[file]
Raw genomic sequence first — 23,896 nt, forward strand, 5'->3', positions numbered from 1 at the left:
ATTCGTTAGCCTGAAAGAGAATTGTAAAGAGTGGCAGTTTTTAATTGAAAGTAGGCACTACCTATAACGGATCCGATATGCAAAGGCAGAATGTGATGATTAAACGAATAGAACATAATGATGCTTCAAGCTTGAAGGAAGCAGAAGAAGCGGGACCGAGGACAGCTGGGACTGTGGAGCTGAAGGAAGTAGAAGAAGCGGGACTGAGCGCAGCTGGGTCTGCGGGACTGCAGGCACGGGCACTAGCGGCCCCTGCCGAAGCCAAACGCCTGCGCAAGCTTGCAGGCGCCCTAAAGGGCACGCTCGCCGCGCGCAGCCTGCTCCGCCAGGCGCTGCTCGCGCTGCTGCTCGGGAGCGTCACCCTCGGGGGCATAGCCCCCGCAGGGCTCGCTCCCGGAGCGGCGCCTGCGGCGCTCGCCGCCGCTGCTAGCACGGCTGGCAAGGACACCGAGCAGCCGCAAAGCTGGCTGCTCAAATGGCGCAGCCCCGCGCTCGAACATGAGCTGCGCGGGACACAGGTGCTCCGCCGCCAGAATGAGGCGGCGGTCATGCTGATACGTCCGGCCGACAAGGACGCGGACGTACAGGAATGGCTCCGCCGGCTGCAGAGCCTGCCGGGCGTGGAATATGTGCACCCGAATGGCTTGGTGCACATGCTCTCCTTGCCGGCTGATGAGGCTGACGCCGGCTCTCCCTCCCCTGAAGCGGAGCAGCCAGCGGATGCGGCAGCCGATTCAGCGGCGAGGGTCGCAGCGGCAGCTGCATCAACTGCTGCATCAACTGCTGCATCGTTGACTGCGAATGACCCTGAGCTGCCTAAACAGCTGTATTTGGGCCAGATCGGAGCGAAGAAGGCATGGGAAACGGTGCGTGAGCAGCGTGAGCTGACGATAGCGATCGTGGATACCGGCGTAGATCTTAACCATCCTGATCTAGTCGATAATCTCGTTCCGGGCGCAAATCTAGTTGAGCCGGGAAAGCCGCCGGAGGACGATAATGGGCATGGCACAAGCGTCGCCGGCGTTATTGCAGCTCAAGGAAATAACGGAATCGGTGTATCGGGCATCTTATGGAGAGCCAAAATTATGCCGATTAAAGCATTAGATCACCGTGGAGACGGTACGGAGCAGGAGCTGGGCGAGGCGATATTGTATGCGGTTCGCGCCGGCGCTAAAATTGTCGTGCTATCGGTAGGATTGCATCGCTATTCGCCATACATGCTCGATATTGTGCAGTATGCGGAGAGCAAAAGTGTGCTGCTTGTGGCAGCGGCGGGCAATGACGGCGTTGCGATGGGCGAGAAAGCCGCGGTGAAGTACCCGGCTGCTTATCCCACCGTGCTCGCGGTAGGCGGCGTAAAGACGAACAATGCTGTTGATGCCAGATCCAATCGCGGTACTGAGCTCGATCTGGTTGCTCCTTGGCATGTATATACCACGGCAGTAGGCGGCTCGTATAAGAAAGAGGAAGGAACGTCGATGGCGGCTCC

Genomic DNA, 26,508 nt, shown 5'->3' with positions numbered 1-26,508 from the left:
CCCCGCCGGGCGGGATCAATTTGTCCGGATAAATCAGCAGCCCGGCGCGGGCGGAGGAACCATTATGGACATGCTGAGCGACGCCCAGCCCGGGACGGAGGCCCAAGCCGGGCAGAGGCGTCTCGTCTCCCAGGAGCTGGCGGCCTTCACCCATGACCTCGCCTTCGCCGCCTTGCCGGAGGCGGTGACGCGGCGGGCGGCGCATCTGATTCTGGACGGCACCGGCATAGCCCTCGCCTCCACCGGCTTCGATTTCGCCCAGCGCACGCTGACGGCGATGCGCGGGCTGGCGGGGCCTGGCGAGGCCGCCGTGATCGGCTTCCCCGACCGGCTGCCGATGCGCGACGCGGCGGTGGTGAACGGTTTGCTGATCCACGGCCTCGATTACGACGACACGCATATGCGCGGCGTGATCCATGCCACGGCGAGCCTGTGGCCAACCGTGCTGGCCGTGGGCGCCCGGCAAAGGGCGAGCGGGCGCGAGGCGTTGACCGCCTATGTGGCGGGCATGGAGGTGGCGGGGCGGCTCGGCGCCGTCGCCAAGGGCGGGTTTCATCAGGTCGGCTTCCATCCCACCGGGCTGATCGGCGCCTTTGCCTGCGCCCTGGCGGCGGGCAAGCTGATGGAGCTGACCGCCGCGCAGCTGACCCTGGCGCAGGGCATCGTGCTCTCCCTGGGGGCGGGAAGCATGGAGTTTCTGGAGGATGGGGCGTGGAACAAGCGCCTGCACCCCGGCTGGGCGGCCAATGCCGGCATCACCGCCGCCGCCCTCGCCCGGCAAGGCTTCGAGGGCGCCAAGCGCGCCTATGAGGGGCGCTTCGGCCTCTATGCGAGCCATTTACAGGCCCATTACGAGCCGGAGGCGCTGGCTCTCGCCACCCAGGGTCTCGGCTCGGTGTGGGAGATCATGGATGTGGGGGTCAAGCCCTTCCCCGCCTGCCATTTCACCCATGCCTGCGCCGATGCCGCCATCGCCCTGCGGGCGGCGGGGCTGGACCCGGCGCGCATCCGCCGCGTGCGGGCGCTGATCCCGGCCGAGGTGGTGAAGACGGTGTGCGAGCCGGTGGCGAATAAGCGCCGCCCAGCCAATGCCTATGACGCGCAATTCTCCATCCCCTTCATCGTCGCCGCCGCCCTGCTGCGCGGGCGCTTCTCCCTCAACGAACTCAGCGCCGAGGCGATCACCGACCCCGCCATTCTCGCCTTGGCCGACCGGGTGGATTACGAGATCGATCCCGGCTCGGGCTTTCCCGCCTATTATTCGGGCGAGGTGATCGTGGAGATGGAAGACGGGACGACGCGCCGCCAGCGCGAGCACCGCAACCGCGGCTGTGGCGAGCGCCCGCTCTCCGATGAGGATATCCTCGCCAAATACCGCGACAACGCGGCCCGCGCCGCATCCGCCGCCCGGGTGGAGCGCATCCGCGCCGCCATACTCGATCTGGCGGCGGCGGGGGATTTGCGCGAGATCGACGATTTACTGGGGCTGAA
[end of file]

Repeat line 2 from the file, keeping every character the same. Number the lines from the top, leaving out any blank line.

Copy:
ATTCGTTAGCCTGAAAGAGAATTGTAAAGAGTGGCAGTTTTTAATTGAAAGTAGGCACTACCTATAACGGATCCGATATGCAAAGGCAGAATGTGATGATTAAACGAATAGAACATAATGATGCTTCAAGCTTGAAGGAAGCAGAAGAAGCGGGACCGAGGACAGCTGGGACTGTGGAGCTGAAGGAAGTAGAAGAAGCGGGACTGAGCGCAGCTGGGTCTGCGGGACTGCAGGCACGGGCACTAGCGGCCCCTGCCGAAGCCAAACGCCTGCGCAAGCTTGCAGGCGCCCTAAAGGGCACGCTCGCCGCGCGCAGCCTGCTCCGCCAGGCGCTGCTCGCGCTGCTGCTCGGGAGCGTCACCCTCGGGGGCATAGCCCCCGCAGGGCTCGCTCCCGGAGCGGCGCCTGCGGCGCTCGCCGCCGCTGCTAGCACGGCTGGCAAGGACACCGAGCAGCCGCAAAGCTGGCTGCTCAAATGGCGCAGCCCCGCGCTCGAACATGAGCTGCGCGGGACACAGGTGCTCCGCCGCCAGAATGAGGCGGCGGTCATGCTGATACGTCCGGCCGACAAGGACGCGGACGTACAGGAATGGCTCCGCCGGCTGCAGAGCCTGCCGGGCGTGGAATATGTGCACCCGAATGGCTTGGTGCACATGCTCTCCTTGCCGGCTGATGAGGCTGACGCCGGCTCTCCCTCCCCTGAAGCGGAGCAGCCAGCGGATGCGGCAGCCGATTCAGCGGCGAGGGTCGCAGCGGCAGCTGCATCAACTGCTGCATCAACTGCTGCATCGTTGACTGCGAATGACCCTGAGCTGCCTAAACAGCTGTATTTGGGCCAGATCGGAGCGAAGAAGGCATGGGAAACGGTGCGTGAGCAGCGTGAGCTGACGATAGCGATCGTGGATACCGGCGTAGATCTTAACCATCCTGATCTAGTCGATAATCTCGTTCCGGGCGCAAATCTAGTTGAGCCGGGAAAGCCGCCGGAGGACGATAATGGGCATGGCACAAGCGTCGCCGGCGTTATTGCAGCTCAAGGAAATAACGGAATCGGTGTATCGGGCATCTTATGGAGAGCCAAAATTATGCCGATTAAAGCATTAGATCACCGTGGAGACGGTACGGAGCAGGAGCTGGGCGAGGCGATATTGTATGCGGTTCGCGCCGGCGCTAAAATTGTCGTGCTATCGGTAGGATTGCATCGCTATTCGCCATACATGCTCGATATTGTGCAGTATGCGGAGAGCAAAAGTGTGCTGCTTGTGGCAGCGGCGGGCAATGACGGCGTTGCGATGGGCGAGAAAGCCGCGGTGAAGTACCCGGCTGCTTATCCCACCGTGCTCGCGGTAGGCGGCGTAAAGACGAACAATGCTGTTGATGCCAGATCCAATCGCGGTACTGAGCTCGATCTGGTTGCTCCTTGGCATGTATATACCACGGCAGTAGGCGGCTCGTATAAGAAAGAGGAAGGAACGTCGATGGCGGCTCC